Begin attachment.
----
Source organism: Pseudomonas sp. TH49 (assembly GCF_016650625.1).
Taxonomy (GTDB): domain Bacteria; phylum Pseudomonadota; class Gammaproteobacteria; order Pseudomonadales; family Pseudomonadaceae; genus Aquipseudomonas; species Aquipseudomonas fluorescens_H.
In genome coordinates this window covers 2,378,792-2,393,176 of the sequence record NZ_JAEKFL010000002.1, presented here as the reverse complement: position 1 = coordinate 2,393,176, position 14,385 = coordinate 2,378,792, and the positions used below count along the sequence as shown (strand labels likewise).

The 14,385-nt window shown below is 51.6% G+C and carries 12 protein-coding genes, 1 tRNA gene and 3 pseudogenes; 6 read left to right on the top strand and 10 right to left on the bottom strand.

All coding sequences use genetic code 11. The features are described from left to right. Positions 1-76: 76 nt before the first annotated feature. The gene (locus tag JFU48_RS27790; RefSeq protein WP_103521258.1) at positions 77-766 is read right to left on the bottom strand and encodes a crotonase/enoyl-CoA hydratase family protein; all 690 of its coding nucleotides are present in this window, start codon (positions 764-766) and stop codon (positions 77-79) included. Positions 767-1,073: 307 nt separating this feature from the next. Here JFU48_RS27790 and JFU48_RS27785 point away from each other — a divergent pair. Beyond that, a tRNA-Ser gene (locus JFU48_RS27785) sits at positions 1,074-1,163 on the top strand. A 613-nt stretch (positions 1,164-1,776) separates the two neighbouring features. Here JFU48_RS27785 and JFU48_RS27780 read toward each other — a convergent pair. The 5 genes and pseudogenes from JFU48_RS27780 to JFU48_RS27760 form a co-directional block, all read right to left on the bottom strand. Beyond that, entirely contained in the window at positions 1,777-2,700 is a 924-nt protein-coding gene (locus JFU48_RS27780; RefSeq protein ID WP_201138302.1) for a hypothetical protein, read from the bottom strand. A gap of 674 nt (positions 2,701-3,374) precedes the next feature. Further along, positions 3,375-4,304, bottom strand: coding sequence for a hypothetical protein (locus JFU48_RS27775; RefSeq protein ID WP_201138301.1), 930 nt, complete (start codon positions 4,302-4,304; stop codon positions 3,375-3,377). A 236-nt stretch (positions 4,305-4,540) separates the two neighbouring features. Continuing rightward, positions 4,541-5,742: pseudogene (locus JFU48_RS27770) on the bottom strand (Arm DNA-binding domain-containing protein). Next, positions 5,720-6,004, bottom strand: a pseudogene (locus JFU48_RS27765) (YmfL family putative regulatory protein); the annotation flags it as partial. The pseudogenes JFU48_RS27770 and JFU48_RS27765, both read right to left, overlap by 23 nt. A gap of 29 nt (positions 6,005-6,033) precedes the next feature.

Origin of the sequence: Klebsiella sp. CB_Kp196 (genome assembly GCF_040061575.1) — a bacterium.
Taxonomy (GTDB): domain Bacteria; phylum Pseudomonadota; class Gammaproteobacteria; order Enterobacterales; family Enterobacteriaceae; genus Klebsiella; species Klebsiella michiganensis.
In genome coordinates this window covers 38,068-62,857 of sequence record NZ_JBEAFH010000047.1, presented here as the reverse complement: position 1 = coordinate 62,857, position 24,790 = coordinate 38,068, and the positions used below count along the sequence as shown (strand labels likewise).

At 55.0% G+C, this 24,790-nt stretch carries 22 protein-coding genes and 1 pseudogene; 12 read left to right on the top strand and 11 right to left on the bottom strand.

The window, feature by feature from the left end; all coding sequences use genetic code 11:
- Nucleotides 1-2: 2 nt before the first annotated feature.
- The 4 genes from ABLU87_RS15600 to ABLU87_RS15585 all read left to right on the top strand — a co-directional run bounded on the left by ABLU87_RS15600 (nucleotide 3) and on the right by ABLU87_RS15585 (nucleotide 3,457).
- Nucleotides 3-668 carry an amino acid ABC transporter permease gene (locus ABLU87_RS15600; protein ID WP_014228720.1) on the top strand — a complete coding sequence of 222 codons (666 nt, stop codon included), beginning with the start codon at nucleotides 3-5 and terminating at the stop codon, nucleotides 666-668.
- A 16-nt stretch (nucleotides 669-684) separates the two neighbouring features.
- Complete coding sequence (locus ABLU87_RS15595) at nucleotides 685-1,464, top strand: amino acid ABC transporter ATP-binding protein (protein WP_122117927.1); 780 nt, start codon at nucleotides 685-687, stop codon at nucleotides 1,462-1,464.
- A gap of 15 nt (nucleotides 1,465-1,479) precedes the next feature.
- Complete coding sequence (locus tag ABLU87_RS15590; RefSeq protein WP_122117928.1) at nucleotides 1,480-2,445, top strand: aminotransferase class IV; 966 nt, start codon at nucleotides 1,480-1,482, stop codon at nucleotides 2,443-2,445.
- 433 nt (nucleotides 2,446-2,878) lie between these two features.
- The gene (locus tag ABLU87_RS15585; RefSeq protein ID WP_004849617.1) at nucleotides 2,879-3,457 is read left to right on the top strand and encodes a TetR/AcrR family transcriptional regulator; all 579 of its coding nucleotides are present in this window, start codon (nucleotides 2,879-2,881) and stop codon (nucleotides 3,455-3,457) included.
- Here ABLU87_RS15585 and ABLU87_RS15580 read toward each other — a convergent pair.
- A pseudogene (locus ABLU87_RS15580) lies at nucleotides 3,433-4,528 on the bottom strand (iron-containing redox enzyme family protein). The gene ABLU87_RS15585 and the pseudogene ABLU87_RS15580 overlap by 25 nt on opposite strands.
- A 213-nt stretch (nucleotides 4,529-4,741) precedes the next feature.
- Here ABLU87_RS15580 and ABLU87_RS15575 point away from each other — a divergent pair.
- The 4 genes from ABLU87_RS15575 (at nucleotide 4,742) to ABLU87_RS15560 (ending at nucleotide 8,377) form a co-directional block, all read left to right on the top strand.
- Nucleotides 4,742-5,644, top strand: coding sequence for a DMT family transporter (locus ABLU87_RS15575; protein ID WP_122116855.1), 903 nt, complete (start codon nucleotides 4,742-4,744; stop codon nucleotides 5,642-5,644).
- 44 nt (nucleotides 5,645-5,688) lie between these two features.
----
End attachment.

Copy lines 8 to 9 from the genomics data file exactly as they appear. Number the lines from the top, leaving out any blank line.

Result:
In genome coordinates this window covers 38,068-62,857 of sequence record NZ_JBEAFH010000047.1, presented here as the reverse complement: position 1 = coordinate 62,857, position 24,790 = coordinate 38,068, and the positions used below count along the sequence as shown (strand labels likewise).

At 55.0% G+C, this 24,790-nt stretch carries 22 protein-coding genes and 1 pseudogene; 12 read left to right on the top strand and 11 right to left on the bottom strand.